Today, Microsoft is taking the next big step for the Microsoft developer platform, opening up access to .NET and Visual Studio to an even broader set of developers by beginning the process of open-sourcing the full .NET server core stack and introducing a new free and fully-featured edition of Visual Studio. At the same time, Microsoft is releasing previews of the next generation of Visual Studio, .NET and Visual Studio Online.
From Somasegar’s blog, here is the summary of some of the key news we are announcing today:
- Over the coming months, we will be open sourcing the full server-side .NET Core stack, from ASP.NET 5 down to the Core Runtime and Framework, and the open source .NET will be expanded to run on Linux and Mac OS X in addition to Windows.
- Visual Studio Community 2013 is a new, free and fully featured edition of Visual Studio, available today, with access to the full Visual Studio extensibility ecosystem and support for targeting any platform, from devices and desktop to web and cloud services.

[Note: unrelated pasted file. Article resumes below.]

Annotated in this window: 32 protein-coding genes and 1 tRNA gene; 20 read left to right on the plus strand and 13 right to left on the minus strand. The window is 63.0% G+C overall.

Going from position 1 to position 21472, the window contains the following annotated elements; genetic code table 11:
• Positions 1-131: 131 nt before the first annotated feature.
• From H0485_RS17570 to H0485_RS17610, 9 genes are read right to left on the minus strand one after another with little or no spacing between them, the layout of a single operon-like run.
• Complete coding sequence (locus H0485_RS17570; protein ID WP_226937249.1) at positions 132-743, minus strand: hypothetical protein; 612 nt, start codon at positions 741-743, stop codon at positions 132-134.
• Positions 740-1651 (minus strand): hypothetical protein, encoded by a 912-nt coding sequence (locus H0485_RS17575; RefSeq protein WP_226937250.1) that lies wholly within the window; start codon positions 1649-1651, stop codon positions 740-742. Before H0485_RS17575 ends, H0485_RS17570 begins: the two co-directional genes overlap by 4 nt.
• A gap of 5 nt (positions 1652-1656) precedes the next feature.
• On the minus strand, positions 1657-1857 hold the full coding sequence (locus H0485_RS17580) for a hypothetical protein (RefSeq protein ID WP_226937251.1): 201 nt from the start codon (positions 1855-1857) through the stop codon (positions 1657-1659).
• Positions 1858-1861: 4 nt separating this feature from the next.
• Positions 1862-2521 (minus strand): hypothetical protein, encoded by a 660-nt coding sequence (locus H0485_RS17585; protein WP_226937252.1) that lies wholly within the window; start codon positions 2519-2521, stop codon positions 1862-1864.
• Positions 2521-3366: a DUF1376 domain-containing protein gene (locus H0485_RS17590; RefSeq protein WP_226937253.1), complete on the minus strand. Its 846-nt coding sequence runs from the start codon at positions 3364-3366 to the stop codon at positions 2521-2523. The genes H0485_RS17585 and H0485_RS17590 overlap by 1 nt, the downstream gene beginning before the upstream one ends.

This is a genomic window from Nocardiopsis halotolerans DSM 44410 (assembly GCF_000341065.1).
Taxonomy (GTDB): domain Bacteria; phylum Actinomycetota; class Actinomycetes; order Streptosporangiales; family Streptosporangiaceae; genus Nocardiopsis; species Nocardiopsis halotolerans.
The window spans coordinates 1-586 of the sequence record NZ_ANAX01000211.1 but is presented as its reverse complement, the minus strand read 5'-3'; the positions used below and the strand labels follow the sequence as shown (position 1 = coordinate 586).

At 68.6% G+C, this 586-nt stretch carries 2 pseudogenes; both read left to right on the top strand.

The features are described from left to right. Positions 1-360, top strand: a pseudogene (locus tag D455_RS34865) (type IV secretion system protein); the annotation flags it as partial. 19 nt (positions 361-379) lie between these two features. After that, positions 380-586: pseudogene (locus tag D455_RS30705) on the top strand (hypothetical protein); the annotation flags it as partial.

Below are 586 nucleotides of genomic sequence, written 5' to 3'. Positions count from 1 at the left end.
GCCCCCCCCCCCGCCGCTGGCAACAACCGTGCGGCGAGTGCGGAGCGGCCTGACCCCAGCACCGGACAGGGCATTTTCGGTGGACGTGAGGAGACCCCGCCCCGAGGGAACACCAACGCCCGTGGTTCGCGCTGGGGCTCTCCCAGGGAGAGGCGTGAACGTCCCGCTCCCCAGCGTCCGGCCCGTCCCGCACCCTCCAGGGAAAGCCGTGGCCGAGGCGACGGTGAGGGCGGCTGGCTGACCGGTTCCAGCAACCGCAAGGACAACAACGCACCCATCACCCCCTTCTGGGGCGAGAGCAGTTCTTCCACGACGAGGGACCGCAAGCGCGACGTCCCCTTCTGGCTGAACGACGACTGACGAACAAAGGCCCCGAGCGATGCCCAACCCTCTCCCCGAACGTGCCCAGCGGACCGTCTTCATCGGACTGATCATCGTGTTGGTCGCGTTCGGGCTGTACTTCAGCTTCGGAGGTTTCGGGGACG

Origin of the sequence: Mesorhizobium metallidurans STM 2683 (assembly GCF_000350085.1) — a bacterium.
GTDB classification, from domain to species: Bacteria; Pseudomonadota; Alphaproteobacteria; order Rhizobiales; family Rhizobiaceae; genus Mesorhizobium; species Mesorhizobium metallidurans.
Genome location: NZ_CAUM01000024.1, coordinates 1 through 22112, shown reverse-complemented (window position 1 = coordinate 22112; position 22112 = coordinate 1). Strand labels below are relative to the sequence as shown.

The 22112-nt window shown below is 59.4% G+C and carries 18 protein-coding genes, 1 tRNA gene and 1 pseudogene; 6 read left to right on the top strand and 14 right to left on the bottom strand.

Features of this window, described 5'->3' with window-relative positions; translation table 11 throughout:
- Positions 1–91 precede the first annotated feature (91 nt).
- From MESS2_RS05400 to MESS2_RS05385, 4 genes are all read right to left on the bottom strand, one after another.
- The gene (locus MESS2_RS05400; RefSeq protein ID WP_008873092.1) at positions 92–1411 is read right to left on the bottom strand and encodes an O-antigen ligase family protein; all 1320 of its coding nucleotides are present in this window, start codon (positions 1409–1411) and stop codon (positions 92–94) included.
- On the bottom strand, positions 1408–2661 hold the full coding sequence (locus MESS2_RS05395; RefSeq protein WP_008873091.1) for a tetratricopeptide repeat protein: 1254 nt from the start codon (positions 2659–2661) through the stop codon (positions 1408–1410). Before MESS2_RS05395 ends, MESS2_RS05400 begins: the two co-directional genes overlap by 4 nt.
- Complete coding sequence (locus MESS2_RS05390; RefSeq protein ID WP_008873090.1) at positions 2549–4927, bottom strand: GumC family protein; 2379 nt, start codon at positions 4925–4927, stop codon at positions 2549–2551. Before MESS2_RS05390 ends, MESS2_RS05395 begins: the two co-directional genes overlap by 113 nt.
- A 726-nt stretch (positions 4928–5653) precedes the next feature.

- A preview of the next generation of our tools is available today with Visual Studio 2015 Preview and .NET 2015 Preview. Together, these bring industry-leading cross-platform mobile development tools, deep support for cloud development, and great productivity improvements across the breadth of the developer experience.
- Visual Studio 2013 Update 4 is available now for every Visual Studio 2013 user, including dozens of improvements across the product plus several great new features.
- Visual Studio Online is expanding its DevOps portfolio with the new Visual Studio Online Release Management service and Visual Studio Cloud Deployment Projects.
For in-depth coverage of these announcements and more, tune in to the Connect(); event coverage on Channel 9 either live or on-demand.
Q and A
Some of the Q&A may help you to understand .Net open source and cross-platform.
.NET Core Open Source and Cross-platform
Q: With .NET Core, and the compiler being open sourced, is all of .NET now going open-source?